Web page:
February 28, 2019, 1:00 pm
By Adrienne Gaffney
In 1957, renowned architect Richard Neutra built a hillside home in Rancho Palos Verdes, Calif., for John Rados, a fellow Austrian immigrant, and his wife. ‘They wanted a very clean, simple house. Simple in that it was very smooth lines and stuff like that,’ says their grandson, Bob Rados, Jr. His grandfather was a shipbuilder and owner and president of Harbor Boat Building Co., which built military vessels during World War II.
The home is being sold outside the Rados family for the first time. Mr. Rados’s parents moved into it in 1978 after the death of his grandparents and lived there until his mother died in October.
In around 1984, Mr. Rados’s parents did a small addition that added 300 square feet to the home, as well as an indoor Jacuzzi, bringing the house to 5,185 square feet. ‘They added to the back and it was very easy. They kept with the same lines and everything’s exactly the same,’ says Mr. Rados.
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Mr. Rados’s grandparents loved to host guests in the space. ‘They always had family there. They were big entertainers. With the shipyard, they always had the outlaws and all that stuff up there and always had big parties,’ he recalls.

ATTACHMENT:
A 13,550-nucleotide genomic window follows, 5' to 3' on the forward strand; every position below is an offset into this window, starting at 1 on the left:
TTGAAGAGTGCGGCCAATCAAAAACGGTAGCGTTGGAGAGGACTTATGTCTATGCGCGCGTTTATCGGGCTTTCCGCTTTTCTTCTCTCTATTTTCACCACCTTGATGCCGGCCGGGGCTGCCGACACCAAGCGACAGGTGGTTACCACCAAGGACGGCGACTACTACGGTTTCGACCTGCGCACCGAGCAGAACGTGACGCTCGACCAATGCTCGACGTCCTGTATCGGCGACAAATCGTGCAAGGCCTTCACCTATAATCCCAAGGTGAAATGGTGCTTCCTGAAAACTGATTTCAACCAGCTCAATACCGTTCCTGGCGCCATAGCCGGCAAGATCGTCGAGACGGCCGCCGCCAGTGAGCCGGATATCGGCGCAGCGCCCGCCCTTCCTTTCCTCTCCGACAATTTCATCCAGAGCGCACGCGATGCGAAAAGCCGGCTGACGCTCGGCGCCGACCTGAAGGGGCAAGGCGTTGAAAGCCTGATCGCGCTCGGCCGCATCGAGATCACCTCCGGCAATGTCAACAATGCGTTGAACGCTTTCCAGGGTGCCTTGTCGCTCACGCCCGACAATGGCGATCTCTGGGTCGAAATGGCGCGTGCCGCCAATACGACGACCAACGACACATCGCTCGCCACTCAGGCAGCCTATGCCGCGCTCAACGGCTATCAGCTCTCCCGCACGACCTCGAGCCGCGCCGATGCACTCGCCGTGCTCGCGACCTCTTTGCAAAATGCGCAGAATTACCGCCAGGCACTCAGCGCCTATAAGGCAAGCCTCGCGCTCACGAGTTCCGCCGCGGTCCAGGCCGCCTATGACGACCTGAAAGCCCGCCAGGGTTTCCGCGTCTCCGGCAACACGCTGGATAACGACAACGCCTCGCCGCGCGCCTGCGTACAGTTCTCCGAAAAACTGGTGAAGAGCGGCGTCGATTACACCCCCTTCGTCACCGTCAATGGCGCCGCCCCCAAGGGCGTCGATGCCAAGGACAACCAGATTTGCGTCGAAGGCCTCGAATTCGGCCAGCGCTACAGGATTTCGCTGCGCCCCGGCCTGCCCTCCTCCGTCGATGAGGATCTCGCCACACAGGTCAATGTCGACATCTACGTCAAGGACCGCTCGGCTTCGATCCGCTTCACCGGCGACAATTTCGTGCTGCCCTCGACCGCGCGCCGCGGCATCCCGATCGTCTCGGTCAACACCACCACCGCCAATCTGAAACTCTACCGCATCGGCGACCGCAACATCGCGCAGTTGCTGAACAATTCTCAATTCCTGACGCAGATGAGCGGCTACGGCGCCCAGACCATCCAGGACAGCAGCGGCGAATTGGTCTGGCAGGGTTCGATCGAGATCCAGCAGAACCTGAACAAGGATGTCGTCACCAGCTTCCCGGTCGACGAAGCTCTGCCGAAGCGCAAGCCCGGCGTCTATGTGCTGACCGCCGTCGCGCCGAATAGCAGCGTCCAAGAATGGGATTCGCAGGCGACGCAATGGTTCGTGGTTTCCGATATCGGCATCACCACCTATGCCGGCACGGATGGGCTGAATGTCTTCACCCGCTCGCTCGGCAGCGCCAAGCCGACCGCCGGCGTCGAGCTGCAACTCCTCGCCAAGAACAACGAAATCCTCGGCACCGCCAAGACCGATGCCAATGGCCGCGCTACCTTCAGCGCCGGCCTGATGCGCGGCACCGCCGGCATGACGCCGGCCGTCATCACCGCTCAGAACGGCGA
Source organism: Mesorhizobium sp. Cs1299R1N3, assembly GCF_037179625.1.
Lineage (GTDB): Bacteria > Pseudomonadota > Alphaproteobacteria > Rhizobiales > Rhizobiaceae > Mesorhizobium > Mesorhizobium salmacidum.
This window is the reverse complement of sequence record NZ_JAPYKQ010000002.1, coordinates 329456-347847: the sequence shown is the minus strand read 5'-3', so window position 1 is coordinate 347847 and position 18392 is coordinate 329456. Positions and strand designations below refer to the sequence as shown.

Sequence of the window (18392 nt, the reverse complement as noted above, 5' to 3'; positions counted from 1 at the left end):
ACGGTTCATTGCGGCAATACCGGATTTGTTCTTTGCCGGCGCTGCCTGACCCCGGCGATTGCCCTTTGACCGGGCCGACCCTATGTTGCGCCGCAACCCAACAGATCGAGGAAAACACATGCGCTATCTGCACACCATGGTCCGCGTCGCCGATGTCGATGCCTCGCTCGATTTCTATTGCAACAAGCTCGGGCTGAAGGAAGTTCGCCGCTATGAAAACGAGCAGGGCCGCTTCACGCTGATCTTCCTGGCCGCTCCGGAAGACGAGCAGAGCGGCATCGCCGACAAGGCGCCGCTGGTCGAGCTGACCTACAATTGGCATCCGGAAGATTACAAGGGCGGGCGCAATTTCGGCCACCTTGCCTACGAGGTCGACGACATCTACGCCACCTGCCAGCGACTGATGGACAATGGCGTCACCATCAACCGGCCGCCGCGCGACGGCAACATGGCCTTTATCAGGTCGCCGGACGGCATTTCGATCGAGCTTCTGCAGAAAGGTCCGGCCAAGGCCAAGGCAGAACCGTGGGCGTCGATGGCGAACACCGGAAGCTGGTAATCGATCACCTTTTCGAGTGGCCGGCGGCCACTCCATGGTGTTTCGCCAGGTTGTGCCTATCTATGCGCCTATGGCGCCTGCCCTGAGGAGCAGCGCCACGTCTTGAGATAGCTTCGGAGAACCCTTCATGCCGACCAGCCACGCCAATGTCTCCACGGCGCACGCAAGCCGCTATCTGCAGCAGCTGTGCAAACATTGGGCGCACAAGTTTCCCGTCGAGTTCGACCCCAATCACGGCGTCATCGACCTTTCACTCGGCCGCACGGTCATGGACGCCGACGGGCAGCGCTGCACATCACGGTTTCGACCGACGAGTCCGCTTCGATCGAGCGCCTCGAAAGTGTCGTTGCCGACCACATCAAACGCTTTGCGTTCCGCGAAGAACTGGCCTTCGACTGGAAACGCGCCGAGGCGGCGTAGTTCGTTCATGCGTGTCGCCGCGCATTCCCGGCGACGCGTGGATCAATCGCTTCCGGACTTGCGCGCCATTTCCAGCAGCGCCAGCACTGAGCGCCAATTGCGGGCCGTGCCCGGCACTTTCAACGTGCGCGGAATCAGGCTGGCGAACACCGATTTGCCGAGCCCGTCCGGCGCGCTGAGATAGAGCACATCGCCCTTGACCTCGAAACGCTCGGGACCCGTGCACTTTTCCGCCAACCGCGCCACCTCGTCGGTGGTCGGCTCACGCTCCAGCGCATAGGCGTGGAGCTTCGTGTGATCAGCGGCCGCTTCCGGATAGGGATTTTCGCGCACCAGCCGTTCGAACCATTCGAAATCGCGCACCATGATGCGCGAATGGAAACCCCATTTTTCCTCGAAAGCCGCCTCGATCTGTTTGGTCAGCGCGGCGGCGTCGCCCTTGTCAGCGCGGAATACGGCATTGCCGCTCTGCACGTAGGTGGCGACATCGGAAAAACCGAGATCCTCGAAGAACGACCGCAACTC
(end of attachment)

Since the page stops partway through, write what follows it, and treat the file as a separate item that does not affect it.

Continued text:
Mr. Rados’s mother enjoyed the color green and used it in splashes around the otherwise neutral-toned house. The flooring throughout is terrazzo.
Mr. Neutra built a fountain for the home that stands adjacent to the entrance. Mr. Rados recalls much of the home’s beams being built in the shipyard from Honduras mahogany.
The den was a favorite place for the grandchildren of the family to convene. Mr. Rados, who is 73, was living on his own by the time his parents moved into the home but as a child he spent every Friday night there visiting his grandparents.
The 1984 renovation opened up the kitchen space to extend it and create a new breakfast area.
The house has three bedrooms and four bathrooms and is set on 1.25 acres. It is listed for $4.1 million with Matthew Berkley, Mike Deasy and George Penner of DeasyPennerPodley.
The home has 270-degree views on the Los Angeles Basin and the San Jacinto mountains. When it was originally built, the views were so clear that with binoculars the eldest Mr. Rados could see his shipyard three or four miles away. ‘He could keep an eye on what was going on while he was at home,’ says his grandson.
Mr. Rados says that privacy has not been an issue despite the floor-to-ceiling windows. ‘It’s on an acre and a quarter and the house is back against a hill,’ he says. ‘We’re up high and nobody can see us.’
Mr. Rados said his grandparents swam in the pool every morning before they went to work. Mr. Neutra created transparent walls around the pool to break the wind.